• If you are having problems logging in please use the Contact Us in the lower right hand corner of the forum page for assistance.

bottle baby

KNERSIE

Well-known member
Joined
Jul 16, 2006
Messages
7,058
Reaction score
0
Location
3rd World
The difference between a bottle calf that is raised to the best of my ability on the right compared to a calf about a week younger raised on a good cow without any supplement on sourveld. The calf on the left and his dam has been pulled in on Monday to be AI-d, they weren't on planted pasture before this week.

 

angie1

Well-known member
Joined
Apr 21, 2006
Messages
4,179
Reaction score
0
Location
minnesota
S&WSigma40VEShooter":3efy1dgj said:
Bottle feeding really does stunt em. Proof is in the picture puddin.
Nah, too many variables regardless. All that it proves is that KNERSIE would be on the cull list for raising a calf that turns out less than his counterparts. :lol2: It takes more time than most people have. If you pay yourself for your time, it takes more time that what it is worth. It is easy to underestimate the cows job until you have to do it. Still think 0904 will taste good though. :nod:
 

hillsdown

Well-known member
Joined
Oct 31, 2006
Messages
9,925
Reaction score
0
Location
Alberta, Canada
I have to agree with Angie. Bottle feeding is an effort and time consuming. You can't just give them a bottle twice a day and leave them on pasture and expect them to gain the same as their contemporaries. (not that this is what you did, I am replying to S&W post) I think the only way you could even get close to being as good as mom with just milk and grass is if you had a free range milk bar set up and the calf could come drink as much as it wanted anytime it wanted and use real milk that is high in protein and fat.

Knersie how do you know that maybe the calf just isn't as good genetically as the one raised by mom, maybe that is all you could get out of that calf even if it was raised by mom.

Still a nice calf and will taste really good too.
 

Workinonit Farm

Well-known member
Joined
Nov 4, 2004
Messages
7,151
Reaction score
0
Location
Ctrl Virginia
hillsdown":1bqw1zaa said:
Knersie how do you know that maybe the calf just isn't as good genetically as the one raised by mom, maybe that is all you could get out of that calf even if it was raised by mom.

I was thinking along similar lines. I have a cow out in the pastures now, #528, that was bottle raised (she's had 3 calves so far). Going with the theory that had she been raised by her momma, and looking at the pics of those two Herf calves, then had #528 been raised by her momma, she'd have grown to be one heck of a monster-sized cow.

Not all bottle babies are the same. I have had a few that did not do as well as their contemporaries.

Katherine
 

aussie_cowgirl

Well-known member
Joined
Feb 10, 2005
Messages
1,228
Reaction score
0
Location
Western Australia
That's right, some calves, no matter how well you feed them, don't take to bottle feeding. But then I was at the state show last week and the junior champion red angus bull who had an eye muscle of 123cm2 was actually a bottle calf. He was smaller than the other BUT he was also more filled out than the other one from the same stud. If you saw him, you would not have picked he was a bottle calf.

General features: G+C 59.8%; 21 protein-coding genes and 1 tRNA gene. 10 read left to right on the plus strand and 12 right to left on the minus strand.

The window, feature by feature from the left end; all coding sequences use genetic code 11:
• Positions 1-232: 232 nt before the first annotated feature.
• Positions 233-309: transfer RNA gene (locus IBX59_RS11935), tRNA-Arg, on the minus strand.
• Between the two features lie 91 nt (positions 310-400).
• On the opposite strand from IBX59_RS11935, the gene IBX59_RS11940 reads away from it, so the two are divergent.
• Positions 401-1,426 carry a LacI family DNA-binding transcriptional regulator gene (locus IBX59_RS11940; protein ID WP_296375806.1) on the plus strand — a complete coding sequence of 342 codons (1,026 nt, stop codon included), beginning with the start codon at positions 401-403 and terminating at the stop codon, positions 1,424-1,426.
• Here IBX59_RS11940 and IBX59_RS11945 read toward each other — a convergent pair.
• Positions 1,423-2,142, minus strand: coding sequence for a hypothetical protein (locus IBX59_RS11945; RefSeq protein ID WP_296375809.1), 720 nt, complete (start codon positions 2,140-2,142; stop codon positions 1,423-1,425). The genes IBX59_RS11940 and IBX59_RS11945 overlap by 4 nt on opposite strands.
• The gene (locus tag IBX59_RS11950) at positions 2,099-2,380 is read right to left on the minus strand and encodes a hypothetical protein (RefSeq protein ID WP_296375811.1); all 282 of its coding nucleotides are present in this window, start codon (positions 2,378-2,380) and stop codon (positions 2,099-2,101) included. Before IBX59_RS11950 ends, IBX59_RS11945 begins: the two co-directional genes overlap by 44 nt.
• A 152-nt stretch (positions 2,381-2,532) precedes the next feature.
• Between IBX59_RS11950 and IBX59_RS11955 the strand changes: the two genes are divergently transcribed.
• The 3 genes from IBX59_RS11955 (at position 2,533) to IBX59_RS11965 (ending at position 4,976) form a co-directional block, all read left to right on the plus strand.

Australian

Well-known member
Joined
Oct 1, 2008
Messages
1,189
Reaction score
0
Location
Northern New England Region, Tenterfield NSW Austr
Once upon a time in our herd and others you could tell a bottle or bucket fed calf from the rest but now we can't tell the difference. Often they were pot bellied and did stand out. We start them off on half strength bought milk ( not powder) to this we add 2 or 3 hens eggs, some sugar is added for the first couple of days then we stop that. Feed them five times a day for the first two weeks them get them back to 3 times a day till about a month to 6 weeks then onto twice daily. We give them custom mix ( a grain mix with corn,sorghum,barley etc) just a little taste to start off with. They never ever get grain before they have their milk. They have lucerne hay to nibble on as well. We feed them til they are about 9 months old. We have a bucket reared South Devon steer that is 2 years old now and weighs 800kgs he is the same weight as some of our SD bulls in the same paddock.
 

cfpinz

Well-known member
Joined
Sep 8, 2005
Messages
5,865
Reaction score
2
Location
Virginia
The cow in the picture (with her first calf at side) lost her mom when she was a couple weeks old. We didn't have a good place to keep her at the time so my wife's parents raised her for us. I'd say they did a pretty good job.

 

regolith

Well-known member
Joined
Jan 17, 2009
Messages
2,794
Reaction score
0
Location
New Zealand
That's fairly typical of the difference I've seen the few times I let a cow rear calves. They tend to be leaner and framier.

Although it's convenient, I'm no real fan of putting babies in a shed either. They feel 'soft' compared to the ones left outside.
 

S&WSigma40VEShooter

Well-known member
Joined
Aug 4, 2009
Messages
805
Reaction score
0
Location
East TN
angie":1xgqqq2d said:
S&WSigma40VEShooter":1xgqqq2d said:
Bottle feeding really does stunt em. Proof is in the picture puddin.
Nah, too many variables regardless. All that it proves is that KNERSIE would be on the cull list for raising a calf that turns out less than his counterparts. :lol2: It takes more time than most people have. If you pay yourself for your time, it takes more time that what it is worth. It is easy to underestimate the cows job until you have to do it. Still think 0904 will taste good though. :nod:


Oh no doubt he will taste good.
 
Top